Iddat is a concept of Muslim Law useful to identify the paternity of a child with a strong scientific base.
Though Muslim Law may seem quite rigid, conservative and complicated, many of its concepts are logical, reasonable and above all they are scientifically based and have withstood the test of time. It is even more astonishing to note that the entire Islamic Law including these concepts was born out of the Islamic sacred text Quran.
Ever since the marriage as a social institution was developed and accepted in the Islamic society which was predominantly patriarchal, many Islamic principles like Dower, Mehr, Talak and Iddat etc were also adopted for governing the institution of marriage.
Of these, Iddat is quite scientific and it is helpful to identify the paternity of a child. Iddat is nothing but a period of probation a Muslim woman has to undergo immediately after she was divorced by her husband or on his death. In other words, she has to remain under seclusion during the period of Iddat for a specific period.
When a Muslim woman was divorced by her husband by pronouncing Talak and if the marriage has been consummated, she has to undergo Iddat, for a period of three lunar months, before getting remarried.In other words, she should not get remarried without undergoing the period of Iddat.
The purpose of remaining under Iddat is to identify the paternity of the child, if she is conceived at the time of her divorce or when her husband is died.During the period of Iddat, that a woman undergoes immediately after she is divorced by her husband, if the woman’s pregnancy is confirmed during the period of Iddat, the period of Iddat will get terminated only after she delivers a child or when she suffers a miscarriage or abortion.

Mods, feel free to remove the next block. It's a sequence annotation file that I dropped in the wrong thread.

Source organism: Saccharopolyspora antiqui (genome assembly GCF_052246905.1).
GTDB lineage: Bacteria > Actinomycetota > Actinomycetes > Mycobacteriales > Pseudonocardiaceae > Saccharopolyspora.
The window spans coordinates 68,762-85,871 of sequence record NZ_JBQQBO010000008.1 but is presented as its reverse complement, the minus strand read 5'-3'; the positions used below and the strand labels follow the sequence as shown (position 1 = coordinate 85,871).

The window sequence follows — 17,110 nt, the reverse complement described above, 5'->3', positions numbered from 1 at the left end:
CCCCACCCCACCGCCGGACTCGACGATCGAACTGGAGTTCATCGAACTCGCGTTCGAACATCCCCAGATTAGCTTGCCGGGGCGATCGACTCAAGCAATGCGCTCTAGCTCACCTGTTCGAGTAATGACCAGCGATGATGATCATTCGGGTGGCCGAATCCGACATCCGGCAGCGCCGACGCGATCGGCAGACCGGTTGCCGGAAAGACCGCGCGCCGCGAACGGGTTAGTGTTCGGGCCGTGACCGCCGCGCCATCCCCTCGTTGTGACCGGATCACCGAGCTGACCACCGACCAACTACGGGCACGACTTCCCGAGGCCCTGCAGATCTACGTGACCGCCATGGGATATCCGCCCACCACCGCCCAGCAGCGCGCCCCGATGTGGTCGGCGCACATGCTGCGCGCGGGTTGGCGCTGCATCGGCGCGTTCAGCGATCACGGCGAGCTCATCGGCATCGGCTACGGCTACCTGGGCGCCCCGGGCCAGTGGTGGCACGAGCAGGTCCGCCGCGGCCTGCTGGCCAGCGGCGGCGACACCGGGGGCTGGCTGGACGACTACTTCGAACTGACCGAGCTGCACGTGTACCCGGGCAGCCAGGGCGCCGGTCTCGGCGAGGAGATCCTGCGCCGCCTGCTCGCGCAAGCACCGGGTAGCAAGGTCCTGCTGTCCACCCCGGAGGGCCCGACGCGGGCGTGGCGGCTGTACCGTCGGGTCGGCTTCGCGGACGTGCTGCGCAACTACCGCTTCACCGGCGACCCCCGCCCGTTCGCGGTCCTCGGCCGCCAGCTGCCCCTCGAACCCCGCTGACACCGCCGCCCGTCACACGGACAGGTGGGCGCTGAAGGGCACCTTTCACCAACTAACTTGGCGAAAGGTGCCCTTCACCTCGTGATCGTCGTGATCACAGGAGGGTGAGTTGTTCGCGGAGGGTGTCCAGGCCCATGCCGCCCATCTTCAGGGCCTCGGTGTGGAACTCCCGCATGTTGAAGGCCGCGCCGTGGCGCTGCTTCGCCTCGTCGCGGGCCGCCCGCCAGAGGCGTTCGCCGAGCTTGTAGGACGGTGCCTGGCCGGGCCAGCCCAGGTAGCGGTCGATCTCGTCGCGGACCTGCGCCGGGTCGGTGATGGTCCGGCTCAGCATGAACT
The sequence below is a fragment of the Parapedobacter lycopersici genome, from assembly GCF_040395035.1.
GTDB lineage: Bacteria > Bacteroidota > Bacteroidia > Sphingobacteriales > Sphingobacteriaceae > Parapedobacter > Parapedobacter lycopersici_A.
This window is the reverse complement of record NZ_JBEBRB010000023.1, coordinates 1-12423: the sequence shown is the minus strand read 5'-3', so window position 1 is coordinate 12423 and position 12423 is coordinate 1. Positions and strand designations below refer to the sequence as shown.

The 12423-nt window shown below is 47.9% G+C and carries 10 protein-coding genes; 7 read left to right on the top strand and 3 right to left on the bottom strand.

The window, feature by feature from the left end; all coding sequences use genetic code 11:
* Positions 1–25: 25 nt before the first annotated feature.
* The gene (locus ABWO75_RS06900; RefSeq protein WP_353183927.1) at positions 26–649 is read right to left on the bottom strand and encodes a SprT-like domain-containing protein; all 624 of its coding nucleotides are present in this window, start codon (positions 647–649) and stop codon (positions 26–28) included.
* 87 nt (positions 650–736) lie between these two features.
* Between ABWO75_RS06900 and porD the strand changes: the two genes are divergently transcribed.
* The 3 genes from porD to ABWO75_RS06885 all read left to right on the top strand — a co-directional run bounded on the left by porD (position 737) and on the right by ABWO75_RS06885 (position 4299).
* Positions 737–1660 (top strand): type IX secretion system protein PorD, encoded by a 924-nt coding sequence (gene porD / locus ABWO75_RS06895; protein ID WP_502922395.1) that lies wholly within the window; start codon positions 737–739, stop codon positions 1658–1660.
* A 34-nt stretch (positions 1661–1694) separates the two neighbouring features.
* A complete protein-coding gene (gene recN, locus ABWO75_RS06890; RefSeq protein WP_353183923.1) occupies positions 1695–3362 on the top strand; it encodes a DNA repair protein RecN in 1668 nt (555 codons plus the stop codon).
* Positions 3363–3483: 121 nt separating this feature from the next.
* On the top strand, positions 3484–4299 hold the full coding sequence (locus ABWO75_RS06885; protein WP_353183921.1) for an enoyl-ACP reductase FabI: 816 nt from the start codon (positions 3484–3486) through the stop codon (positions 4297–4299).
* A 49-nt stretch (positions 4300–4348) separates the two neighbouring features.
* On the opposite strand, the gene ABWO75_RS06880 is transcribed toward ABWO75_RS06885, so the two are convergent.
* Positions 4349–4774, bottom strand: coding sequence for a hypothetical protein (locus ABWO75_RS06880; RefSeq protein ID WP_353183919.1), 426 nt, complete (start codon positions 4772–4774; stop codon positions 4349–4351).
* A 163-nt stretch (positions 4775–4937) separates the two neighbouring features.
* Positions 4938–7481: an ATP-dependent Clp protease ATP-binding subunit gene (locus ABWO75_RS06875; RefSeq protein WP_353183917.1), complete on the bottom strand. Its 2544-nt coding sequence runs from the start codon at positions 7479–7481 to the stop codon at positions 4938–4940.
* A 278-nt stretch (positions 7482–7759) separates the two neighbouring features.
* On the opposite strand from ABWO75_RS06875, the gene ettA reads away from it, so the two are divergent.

During the Iddat period undergone by a woman immediately after the death of her husband, she has to remain under seclusion for a period of four months and ten days.
However, there are certain exceptions to the Iddat.
When a Muslim wife below the age of 8 who is under the menopause stage, even if her marriage is consummated, she need not undergo Iddat, when she is divorced or when her husband died.
When there is an irregular Muslim marriage which can be dissolved at will by the couples concerned, if consummated, the woman has to undergo Iddat, even after separation, as per Hanafi Law.However, such irregular marriages are not recognized under the Shia law.
When a Muslim woman was divorced by her husband and the news of divorce reached her only after the completion of three lunar months, she need not undergo Iddat afresh, since the period of Iddat had already commenced immediately after her husband executed the Talak deed.
If a Muslim woman undergoes Iddat for a revocable divorce and during the Iddat period, her husband dies, she has to undergo a fresh Iddat for a period of four months and ten days.
If a woman delivers a child, immediately after her divorce or on her husband’s death, her Iddat period gets terminated immediately.
Thus Iddat is one of the characteristic features of Muslim Law which is quite useful in identifying the paternity of a child beyond reasonable doubt and with a solid scientific base.